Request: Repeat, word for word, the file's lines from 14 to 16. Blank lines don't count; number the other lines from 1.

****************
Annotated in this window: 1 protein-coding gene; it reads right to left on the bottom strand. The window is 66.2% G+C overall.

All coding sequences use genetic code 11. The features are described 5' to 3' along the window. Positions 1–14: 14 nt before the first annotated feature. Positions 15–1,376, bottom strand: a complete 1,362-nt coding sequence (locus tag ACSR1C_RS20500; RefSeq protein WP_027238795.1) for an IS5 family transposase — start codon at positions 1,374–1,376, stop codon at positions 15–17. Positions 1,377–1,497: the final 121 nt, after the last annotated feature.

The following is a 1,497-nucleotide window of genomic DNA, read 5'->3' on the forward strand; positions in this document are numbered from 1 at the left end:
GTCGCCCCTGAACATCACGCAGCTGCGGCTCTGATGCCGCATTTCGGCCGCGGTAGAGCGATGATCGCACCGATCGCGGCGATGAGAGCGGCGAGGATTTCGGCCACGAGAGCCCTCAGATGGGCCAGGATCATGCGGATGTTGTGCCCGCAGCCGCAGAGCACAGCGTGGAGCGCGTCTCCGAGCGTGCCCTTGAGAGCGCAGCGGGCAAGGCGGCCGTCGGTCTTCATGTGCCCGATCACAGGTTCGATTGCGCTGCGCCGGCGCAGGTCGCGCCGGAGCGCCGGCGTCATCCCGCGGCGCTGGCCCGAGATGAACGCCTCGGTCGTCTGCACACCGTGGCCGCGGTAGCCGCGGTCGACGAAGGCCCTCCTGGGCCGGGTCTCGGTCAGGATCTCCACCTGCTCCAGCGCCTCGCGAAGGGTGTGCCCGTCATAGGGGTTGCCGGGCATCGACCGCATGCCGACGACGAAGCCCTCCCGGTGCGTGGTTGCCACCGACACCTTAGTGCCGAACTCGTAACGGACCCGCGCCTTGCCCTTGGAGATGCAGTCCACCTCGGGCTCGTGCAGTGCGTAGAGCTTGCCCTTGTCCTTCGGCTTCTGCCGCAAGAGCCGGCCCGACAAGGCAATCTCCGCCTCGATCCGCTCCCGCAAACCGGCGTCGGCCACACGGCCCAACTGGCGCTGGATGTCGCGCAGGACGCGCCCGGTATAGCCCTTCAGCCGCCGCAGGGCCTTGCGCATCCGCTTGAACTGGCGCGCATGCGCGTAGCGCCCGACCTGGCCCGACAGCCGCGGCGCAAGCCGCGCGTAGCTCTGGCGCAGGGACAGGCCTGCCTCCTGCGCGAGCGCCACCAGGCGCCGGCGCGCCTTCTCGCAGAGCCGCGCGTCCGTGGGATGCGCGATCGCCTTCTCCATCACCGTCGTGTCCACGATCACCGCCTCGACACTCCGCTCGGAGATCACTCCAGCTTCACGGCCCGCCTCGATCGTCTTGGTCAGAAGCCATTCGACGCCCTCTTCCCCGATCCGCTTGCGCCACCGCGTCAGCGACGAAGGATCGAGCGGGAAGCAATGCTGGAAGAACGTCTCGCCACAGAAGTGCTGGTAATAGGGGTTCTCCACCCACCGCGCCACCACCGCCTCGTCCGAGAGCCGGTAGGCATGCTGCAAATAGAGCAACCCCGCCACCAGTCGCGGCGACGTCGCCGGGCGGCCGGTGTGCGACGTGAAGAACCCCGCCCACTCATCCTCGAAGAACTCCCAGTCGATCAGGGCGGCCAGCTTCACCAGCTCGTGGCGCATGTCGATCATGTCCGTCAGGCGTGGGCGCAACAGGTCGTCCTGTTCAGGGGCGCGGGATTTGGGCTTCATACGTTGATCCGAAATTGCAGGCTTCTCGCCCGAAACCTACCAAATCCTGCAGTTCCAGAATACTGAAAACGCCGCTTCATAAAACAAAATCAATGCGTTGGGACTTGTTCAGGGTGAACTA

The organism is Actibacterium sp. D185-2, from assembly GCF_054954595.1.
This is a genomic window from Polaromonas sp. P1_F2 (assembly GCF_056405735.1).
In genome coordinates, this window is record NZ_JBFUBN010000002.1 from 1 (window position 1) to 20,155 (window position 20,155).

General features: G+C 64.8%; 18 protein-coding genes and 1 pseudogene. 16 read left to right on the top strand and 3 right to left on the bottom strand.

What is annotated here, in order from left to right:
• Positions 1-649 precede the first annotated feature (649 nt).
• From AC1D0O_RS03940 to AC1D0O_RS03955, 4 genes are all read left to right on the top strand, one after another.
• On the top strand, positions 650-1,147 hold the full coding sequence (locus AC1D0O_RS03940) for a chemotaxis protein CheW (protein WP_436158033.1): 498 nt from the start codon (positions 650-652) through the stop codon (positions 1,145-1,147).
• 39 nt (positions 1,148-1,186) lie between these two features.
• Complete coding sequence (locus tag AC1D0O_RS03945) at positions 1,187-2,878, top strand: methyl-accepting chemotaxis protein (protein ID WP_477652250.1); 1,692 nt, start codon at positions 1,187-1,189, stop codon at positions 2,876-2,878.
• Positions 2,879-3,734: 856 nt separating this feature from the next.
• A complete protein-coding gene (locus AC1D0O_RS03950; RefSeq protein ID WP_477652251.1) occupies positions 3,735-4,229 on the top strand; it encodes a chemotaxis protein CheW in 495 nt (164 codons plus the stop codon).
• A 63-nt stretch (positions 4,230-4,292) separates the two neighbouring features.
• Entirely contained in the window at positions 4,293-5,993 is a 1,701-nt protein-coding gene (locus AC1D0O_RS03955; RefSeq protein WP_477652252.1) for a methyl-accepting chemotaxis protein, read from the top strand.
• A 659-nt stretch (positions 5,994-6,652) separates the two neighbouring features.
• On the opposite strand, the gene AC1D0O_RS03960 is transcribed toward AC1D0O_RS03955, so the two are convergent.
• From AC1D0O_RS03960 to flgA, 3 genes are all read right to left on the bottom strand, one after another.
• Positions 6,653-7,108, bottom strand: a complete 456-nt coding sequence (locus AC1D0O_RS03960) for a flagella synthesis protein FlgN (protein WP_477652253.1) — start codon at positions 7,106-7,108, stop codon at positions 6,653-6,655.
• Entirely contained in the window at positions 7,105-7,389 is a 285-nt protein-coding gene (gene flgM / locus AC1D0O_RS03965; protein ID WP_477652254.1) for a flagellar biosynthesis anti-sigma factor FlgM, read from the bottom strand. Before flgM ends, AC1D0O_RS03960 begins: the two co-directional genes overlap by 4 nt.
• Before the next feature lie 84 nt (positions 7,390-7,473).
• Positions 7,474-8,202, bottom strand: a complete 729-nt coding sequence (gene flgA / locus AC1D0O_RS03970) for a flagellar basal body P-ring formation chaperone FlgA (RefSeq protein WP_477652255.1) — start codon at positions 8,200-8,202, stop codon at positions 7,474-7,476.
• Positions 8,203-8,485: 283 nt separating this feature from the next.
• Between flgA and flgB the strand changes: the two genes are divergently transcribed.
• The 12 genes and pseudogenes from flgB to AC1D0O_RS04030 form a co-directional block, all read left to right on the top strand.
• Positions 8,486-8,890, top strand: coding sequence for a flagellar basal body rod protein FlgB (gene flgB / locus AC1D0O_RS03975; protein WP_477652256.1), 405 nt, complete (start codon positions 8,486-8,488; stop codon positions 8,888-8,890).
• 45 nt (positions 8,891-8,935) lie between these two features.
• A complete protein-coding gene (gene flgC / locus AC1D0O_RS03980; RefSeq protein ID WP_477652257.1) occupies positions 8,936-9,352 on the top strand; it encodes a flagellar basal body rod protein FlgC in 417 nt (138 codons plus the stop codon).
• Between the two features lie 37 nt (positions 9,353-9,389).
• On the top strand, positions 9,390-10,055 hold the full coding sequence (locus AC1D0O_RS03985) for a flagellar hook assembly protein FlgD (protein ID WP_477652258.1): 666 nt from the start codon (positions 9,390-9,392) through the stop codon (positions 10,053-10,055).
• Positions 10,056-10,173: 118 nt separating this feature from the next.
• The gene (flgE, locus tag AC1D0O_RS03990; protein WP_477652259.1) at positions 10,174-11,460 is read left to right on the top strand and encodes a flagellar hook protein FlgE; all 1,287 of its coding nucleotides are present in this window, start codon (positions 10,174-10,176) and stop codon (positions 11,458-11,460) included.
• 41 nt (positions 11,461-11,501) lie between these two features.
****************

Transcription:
• Complete coding sequence (locus tag AC1D0O_RS03945) at positions 1,187-2,878, top strand: methyl-accepting chemotaxis protein (protein ID WP_477652250.1); 1,692 nt, start codon at positions 1,187-1,189, stop codon at positions 2,876-2,878.
• Positions 2,879-3,734: 856 nt separating this feature from the next.
• A complete protein-coding gene (locus AC1D0O_RS03950; RefSeq protein ID WP_477652251.1) occupies positions 3,735-4,229 on the top strand; it encodes a chemotaxis protein CheW in 495 nt (164 codons plus the stop codon).